In an interview with the Wired UK, Oculus CEO Brendan Iribe alluded to the kind of lifecycle we can expect with the consumer Oculus Rift.
The Oculus Rift is here – or it will be soon. But how long will the hardware VR enthusiasts have waited so long to own remain current?
In an interview with Wired.co.uk, Oculus CEO Brendan Iribe reflected on many things; from Facebook’s acquisition swelling the company’s ranks by “..several hundred percent” and taking the company from “…startup to a worldwide leading tech company”, to Rift developer kit success, “We’ve got 180,000 developer kits out there in the world. I don’t think there’s ever been a hardware project where that many developer kits have been given out before launch.”
But one of the more interesting comments for prospective Oculus Rift buyers was Iribe alluding to the Rift’s potential lifecycle once it reaches market in Q1 next year. “The product cycle for the Oculus Rift will be between the rapid six-month cycle of cell-phones and the slower seven-year cycle of consoles.” says Iribe. “I think you can imagine every few years being the usual cadence. We will have prototypes in-between so we’ll have a new demo or prototype or dev kit to show every year.”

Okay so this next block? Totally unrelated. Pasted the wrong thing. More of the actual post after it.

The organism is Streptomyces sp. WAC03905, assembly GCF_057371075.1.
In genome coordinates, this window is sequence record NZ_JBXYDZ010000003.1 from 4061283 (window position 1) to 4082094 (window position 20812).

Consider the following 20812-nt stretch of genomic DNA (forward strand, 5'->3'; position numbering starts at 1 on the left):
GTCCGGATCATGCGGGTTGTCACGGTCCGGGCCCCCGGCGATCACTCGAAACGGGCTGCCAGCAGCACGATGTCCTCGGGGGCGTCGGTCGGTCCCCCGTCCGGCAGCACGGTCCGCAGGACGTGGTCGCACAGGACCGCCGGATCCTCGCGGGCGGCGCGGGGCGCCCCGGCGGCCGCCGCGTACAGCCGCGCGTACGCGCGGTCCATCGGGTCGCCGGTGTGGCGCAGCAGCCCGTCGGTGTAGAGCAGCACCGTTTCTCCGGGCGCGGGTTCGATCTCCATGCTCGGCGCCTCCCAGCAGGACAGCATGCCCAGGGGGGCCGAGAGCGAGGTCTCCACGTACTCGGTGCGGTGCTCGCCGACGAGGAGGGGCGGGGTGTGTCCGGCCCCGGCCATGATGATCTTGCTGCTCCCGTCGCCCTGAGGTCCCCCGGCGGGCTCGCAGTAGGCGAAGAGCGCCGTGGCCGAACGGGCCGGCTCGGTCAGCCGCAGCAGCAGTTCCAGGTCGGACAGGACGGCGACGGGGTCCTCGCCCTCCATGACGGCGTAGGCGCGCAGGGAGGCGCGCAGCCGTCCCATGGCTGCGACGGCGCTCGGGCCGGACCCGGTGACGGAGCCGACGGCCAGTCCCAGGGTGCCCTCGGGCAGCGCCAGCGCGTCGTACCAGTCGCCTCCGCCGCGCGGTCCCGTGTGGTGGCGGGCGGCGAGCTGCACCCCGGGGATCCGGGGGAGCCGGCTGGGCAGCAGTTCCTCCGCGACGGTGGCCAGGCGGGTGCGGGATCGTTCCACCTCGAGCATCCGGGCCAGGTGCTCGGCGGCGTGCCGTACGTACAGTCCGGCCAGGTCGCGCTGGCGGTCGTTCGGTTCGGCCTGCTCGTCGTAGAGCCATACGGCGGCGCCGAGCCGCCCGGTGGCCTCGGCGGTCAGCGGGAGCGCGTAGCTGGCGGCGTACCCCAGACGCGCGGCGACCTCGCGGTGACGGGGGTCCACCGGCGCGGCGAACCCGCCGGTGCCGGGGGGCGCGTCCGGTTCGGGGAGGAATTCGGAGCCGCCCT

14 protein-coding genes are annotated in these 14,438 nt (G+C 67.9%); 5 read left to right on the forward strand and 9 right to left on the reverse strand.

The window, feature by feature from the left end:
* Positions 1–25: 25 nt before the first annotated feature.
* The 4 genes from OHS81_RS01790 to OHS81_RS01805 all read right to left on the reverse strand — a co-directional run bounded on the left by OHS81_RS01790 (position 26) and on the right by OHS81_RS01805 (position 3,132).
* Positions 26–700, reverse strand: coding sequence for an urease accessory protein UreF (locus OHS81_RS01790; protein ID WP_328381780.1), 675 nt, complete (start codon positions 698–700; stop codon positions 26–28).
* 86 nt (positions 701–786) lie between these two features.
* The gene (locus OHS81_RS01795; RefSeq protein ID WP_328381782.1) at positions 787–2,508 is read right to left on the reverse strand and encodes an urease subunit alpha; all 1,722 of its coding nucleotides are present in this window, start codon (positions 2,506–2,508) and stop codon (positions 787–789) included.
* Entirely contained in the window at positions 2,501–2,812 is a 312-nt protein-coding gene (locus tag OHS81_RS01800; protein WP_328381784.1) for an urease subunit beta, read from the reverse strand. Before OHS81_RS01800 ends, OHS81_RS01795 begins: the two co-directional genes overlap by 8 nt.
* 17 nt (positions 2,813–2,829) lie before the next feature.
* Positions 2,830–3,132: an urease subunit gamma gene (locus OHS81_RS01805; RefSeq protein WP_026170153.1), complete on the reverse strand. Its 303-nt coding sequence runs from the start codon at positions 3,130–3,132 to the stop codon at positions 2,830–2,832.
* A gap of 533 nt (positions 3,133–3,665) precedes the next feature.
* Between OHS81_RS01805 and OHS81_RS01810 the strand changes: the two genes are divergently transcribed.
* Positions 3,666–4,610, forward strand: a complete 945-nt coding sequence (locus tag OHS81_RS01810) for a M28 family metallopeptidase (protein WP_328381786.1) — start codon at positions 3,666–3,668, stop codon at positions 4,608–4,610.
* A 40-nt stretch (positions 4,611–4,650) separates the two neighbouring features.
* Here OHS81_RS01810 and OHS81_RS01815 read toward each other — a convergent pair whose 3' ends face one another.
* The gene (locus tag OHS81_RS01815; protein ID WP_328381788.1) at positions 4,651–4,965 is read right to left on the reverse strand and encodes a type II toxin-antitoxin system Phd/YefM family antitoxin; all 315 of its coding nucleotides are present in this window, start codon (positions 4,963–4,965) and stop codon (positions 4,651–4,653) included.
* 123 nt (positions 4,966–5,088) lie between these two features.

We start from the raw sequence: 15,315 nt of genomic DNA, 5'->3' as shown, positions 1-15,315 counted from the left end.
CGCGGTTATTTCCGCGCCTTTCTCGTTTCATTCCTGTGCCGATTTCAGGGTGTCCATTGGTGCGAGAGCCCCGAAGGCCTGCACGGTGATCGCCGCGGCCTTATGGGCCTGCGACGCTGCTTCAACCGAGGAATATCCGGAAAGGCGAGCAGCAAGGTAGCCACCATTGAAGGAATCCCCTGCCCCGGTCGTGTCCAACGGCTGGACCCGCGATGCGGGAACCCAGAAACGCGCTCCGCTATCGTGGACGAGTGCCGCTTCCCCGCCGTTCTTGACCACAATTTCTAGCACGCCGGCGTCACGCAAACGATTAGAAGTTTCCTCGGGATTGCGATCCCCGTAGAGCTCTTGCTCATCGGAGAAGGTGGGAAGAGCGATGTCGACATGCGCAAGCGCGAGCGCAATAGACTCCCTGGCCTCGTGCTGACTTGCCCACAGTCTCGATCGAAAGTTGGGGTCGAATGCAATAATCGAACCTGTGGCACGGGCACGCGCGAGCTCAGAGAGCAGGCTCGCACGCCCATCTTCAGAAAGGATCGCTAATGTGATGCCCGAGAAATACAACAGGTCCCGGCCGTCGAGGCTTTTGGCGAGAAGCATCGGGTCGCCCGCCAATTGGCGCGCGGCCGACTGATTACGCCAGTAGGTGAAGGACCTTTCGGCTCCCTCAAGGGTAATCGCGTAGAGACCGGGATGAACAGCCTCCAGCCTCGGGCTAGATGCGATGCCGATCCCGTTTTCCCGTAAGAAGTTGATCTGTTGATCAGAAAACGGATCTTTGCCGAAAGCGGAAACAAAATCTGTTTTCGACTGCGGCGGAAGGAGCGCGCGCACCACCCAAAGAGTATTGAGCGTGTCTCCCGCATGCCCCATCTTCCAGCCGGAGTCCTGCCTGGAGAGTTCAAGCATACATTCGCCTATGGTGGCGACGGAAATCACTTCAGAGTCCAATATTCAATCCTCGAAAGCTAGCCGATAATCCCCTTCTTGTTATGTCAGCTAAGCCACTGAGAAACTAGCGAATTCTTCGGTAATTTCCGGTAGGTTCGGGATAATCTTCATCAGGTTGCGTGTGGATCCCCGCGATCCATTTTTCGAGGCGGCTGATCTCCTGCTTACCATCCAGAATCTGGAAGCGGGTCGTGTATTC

Oculus have always maintained that virtual reality will evolve rapidly, and by definition hardware iteration is a large part of driving that evolution – which by extension means new products must make it to market in fairly rapid succession. But I’ve not heard anyone at Oculus state so clearly the pattern of hardware releases going forward, in particular the iteration of new dev kits into the wild every 1-2 years.
Before any VR enthusiasts on a budget panic however, Iribe went on to clarify what these comments mean at retail; “That’s not the same as saying we’ll have a customer product to show every year but we’ll have new tech to show.”
You can catch the full interview over at Wired UK right here.